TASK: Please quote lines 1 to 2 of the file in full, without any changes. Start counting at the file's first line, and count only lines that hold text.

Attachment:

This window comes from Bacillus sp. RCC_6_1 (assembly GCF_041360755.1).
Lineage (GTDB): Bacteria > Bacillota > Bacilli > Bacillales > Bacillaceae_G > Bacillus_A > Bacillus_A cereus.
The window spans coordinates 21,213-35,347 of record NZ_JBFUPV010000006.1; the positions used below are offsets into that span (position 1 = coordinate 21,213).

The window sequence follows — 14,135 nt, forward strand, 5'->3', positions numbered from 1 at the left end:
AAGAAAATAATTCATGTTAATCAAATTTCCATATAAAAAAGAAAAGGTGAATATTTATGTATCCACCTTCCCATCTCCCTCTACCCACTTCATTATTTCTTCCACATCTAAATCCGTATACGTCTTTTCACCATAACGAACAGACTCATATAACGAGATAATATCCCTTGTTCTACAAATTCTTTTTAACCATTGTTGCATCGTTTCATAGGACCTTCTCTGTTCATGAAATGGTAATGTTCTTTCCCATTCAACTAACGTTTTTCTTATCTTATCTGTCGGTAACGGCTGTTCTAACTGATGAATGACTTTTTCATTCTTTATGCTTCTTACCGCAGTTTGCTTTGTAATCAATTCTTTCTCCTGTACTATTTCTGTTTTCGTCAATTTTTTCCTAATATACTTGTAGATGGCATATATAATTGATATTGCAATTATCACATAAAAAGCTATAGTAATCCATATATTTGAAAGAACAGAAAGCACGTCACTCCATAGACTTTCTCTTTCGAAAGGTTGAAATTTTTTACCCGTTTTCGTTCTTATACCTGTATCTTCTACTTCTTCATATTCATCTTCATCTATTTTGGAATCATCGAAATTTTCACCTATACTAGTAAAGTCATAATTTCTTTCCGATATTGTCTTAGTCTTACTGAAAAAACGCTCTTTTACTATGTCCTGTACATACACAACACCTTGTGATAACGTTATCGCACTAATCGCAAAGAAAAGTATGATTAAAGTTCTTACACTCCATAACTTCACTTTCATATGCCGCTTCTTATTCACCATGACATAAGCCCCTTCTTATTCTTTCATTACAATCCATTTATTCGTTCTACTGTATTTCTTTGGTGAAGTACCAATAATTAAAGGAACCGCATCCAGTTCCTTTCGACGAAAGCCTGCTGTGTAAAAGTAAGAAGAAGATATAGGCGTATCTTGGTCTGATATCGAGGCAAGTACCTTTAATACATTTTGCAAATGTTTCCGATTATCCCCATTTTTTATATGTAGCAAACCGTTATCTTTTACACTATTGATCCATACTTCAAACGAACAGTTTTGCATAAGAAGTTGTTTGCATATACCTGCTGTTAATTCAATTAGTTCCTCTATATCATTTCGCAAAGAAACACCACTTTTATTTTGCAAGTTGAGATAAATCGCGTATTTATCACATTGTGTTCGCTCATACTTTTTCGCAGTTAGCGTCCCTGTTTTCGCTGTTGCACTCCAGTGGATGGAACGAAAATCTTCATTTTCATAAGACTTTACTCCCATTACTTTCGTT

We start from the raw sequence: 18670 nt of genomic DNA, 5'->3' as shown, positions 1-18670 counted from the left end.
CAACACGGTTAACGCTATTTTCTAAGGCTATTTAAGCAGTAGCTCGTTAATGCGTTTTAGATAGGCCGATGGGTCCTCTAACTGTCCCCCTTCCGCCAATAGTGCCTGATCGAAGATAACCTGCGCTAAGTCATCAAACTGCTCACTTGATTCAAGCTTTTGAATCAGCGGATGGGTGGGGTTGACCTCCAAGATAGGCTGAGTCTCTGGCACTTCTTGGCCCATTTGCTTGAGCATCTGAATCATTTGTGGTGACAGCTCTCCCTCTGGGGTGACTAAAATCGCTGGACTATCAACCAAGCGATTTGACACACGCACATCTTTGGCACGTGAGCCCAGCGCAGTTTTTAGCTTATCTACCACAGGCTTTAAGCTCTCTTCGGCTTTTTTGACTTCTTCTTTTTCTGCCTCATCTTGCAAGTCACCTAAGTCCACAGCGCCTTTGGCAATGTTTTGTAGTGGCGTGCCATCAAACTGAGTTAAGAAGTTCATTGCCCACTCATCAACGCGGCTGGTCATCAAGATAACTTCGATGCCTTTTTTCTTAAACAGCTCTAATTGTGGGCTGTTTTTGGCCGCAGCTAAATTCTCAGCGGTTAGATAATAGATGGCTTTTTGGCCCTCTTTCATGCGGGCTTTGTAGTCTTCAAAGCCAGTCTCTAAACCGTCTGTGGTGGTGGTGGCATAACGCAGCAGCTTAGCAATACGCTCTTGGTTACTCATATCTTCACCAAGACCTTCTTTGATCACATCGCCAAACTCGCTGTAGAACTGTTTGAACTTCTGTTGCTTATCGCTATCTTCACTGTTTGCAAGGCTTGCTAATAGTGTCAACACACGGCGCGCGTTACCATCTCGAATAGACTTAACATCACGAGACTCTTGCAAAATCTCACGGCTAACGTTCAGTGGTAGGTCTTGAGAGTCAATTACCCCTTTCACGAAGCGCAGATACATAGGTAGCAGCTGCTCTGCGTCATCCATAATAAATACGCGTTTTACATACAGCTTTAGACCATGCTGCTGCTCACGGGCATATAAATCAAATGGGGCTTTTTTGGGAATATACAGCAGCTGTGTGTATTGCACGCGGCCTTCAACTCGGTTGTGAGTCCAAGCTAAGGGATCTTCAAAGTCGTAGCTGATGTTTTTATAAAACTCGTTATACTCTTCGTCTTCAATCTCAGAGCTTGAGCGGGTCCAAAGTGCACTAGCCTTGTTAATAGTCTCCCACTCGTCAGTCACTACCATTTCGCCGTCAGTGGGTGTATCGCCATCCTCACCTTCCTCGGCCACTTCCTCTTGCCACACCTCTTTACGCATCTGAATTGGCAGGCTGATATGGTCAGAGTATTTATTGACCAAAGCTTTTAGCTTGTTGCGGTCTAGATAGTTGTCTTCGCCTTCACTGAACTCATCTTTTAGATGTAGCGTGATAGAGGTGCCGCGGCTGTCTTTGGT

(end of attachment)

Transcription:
This window comes from Bacillus sp. RCC_6_1 (assembly GCF_041360755.1).
Lineage (GTDB): Bacteria > Bacillota > Bacilli > Bacillales > Bacillaceae_G > Bacillus_A > Bacillus_A cereus.